With school budgets beginning to hit critical, across the country, too many schools are using scarce resources to fatten the profits of supply agencies. The use of “sign on or transfer” fees by supply agencies is something that rightly annoys and frustrates many school leaders.
There are certain things that “we don’t need permission” to address; this is one such case. Supply agency sign on fees usually derive from one of two routes; an agency provides a member of staff for a permanent vacancy that a school can’t fill. The scale of the fees varies but we have anecdotal reports of over £9,000 being charged; that’s ridiculous particularly since the member of staff appointed could resign within weeks of starting their new job. There is a rationale however for a reasonable “finder’s fee” in this case.
The other type of supply agency fee tends to be charged when a school appoints a member of staff – having first advertised and interviewed– who had previously been on supply at the school or more outrageously where a supply agency has randomly emailed the person’s CV to you, at some point in history. It’s time to put an end to these transfer fees; acting together it is more than possible.
Headteachers’ Roundtable has been working with SchoolsWeek and the legal firm Thrings (who kindly did this work pro bono, thank you Kate) to bring you a simple variation of contract agreement. This can be used to effectively over write the latter type of sign on fee which is written into many contracts from supply agency. What’s needed is a process of engagement, collective action and a steady nerve.
Firstly, it’s important to remember that supply agencies need you and your school’s funds to make a profit and carry on operating. The process of engagement works best if a few schools in an area get together to speak to the supply agencies most commonly used. There is often already a business relationship established and it may be using the document above and a short sequence of polite and sensible discussions the signing on fee can be removed from all future business transactions. If not simply stop using the supply agency; they will see their turnover and profits plummet and will soon be knocking on your door.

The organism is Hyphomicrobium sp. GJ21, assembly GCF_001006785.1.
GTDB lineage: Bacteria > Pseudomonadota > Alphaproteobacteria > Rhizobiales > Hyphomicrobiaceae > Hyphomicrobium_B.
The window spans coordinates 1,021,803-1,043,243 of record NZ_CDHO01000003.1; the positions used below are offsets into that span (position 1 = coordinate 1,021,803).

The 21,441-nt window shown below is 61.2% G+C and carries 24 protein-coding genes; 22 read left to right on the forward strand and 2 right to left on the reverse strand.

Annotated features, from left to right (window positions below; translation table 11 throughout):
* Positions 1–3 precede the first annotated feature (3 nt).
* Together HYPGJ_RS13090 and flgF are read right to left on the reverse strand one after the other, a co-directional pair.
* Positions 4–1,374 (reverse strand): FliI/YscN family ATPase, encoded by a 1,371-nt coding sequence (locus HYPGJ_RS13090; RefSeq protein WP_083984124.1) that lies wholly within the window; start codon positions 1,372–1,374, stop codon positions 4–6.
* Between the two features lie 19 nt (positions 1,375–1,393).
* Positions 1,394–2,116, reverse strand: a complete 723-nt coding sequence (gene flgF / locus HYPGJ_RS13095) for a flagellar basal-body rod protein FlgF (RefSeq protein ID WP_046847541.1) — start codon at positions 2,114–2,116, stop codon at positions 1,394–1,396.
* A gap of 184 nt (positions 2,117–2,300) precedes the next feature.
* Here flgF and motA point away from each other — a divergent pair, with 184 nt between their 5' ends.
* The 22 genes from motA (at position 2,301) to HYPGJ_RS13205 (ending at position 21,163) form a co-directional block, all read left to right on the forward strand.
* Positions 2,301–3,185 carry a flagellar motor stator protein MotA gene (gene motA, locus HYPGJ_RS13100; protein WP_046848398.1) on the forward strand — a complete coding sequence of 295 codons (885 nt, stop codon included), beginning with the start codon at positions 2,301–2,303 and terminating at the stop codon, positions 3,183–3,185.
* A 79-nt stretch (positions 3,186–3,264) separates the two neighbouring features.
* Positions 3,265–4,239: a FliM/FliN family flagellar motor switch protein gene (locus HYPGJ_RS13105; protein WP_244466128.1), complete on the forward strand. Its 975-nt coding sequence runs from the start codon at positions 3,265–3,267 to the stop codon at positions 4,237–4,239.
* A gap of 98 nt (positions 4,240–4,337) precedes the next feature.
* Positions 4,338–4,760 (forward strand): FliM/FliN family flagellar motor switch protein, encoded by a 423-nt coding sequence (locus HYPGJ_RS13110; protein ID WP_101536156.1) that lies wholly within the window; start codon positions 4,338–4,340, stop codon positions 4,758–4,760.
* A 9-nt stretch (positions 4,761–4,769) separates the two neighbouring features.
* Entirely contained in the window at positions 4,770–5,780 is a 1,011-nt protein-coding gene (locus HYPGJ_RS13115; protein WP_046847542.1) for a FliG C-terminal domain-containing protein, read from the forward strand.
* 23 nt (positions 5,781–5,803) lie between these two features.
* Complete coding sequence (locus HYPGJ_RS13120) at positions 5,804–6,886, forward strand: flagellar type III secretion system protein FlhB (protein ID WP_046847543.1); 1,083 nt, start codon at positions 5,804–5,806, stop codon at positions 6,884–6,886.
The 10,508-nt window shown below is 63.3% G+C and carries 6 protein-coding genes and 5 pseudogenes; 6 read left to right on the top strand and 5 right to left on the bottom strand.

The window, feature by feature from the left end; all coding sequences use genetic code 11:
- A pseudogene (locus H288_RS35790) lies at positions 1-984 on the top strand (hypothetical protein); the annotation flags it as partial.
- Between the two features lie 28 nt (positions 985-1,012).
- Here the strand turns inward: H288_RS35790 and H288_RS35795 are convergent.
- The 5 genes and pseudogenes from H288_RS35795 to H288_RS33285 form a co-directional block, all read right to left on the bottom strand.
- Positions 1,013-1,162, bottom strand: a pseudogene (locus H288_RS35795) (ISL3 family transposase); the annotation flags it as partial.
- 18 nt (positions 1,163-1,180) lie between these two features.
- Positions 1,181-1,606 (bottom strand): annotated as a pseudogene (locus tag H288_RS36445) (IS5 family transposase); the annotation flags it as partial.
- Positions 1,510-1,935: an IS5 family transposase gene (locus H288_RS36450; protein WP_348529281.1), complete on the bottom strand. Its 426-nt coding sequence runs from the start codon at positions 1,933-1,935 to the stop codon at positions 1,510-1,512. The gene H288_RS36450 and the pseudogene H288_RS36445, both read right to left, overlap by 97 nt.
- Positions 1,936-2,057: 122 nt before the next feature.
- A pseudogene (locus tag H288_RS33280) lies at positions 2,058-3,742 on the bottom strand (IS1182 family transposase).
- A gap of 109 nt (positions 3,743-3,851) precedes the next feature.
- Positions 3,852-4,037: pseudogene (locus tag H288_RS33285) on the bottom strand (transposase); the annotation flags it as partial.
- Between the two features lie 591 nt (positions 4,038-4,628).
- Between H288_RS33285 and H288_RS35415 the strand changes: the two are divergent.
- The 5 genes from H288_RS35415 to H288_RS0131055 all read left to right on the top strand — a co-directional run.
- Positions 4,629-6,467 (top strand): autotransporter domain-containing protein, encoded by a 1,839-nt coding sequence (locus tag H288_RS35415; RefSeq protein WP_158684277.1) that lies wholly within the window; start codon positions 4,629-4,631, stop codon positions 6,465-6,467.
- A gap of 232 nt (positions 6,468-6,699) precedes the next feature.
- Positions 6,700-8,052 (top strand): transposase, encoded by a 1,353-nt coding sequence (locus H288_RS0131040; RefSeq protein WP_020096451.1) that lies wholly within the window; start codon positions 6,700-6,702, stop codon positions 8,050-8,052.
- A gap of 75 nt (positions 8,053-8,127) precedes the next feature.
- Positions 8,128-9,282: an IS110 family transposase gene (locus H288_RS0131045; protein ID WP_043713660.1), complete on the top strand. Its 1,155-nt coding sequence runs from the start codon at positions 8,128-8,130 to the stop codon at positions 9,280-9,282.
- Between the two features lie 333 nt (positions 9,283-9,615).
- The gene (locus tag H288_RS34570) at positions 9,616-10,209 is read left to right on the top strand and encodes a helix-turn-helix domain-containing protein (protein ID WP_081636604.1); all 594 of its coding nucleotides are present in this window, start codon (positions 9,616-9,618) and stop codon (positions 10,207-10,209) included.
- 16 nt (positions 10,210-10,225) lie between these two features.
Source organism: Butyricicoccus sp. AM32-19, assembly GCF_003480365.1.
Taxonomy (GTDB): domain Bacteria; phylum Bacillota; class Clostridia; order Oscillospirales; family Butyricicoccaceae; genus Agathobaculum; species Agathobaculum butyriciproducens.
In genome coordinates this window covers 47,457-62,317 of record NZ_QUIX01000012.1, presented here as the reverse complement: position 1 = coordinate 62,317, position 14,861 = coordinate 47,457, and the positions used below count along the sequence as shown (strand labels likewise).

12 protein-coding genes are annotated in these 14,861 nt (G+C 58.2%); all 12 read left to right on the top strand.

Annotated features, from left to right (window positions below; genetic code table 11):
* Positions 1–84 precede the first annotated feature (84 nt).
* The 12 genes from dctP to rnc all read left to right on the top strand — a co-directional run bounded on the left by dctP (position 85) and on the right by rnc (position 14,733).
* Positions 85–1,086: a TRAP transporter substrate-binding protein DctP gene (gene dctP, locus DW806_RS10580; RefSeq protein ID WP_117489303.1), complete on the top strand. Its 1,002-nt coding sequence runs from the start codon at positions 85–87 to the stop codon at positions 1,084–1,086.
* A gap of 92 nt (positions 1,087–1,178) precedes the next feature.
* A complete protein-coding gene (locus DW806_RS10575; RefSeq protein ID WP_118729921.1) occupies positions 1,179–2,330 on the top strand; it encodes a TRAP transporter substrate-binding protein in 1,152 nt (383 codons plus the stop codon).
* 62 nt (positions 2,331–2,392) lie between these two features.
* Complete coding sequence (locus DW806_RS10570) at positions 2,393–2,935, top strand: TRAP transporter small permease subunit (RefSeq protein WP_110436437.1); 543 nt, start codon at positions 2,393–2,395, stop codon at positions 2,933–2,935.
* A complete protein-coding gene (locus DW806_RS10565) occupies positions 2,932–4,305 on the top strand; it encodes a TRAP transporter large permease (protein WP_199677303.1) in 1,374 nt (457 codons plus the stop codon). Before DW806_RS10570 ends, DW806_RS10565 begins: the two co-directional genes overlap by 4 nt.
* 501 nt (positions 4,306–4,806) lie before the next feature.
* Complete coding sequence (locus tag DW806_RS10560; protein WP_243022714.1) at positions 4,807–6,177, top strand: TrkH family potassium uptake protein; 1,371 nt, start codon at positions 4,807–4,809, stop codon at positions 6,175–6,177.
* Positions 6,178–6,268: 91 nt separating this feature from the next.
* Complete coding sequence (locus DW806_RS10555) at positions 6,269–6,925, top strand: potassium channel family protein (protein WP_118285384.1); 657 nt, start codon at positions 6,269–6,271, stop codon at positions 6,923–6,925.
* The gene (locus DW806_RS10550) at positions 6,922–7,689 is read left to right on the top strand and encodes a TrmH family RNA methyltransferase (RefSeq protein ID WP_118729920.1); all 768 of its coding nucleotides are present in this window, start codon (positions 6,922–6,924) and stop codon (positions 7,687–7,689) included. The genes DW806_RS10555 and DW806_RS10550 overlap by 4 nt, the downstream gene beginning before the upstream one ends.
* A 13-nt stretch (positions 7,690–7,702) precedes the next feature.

This is your trump card, I’ve used it on a number of occasions. Simply withdraw your business from the agency and either don’t use supply agencies anymore or establish a small group of supply teachers, employed on casual or permanent contracts, that you all agree to use.
By withdrawing our business from a supply agency this year the company moved from threatening to take us to court for the non-payment of a signing on fee to offering us a profit share for any supply teachers we used from their agency.
It’s important to note the caveats in the letter of variation of contract concerning the company’s name and that the letter must be signed by a director. You can find out the names of the directors of any company using a simple search of the documents at Companies House.
Final one, make sure everyone knows how to respond to unsolicited emails with CVs attached; have an immediate standard response which might be something along the lines of, “We don’t accept unsolicited CVs; please remove us immediately from your mailing list. If we do not already have a signed contract with you this email is to inform you we do n’o accept your terms and conditions.”
Good luck; it’s time to act; we don’t need permission.
Stephen Tierney is Chair of Headteachers’ Roundtable, CEO of a MAT and on social media as @LeadingLearner
Tagged: supply agency transfer fees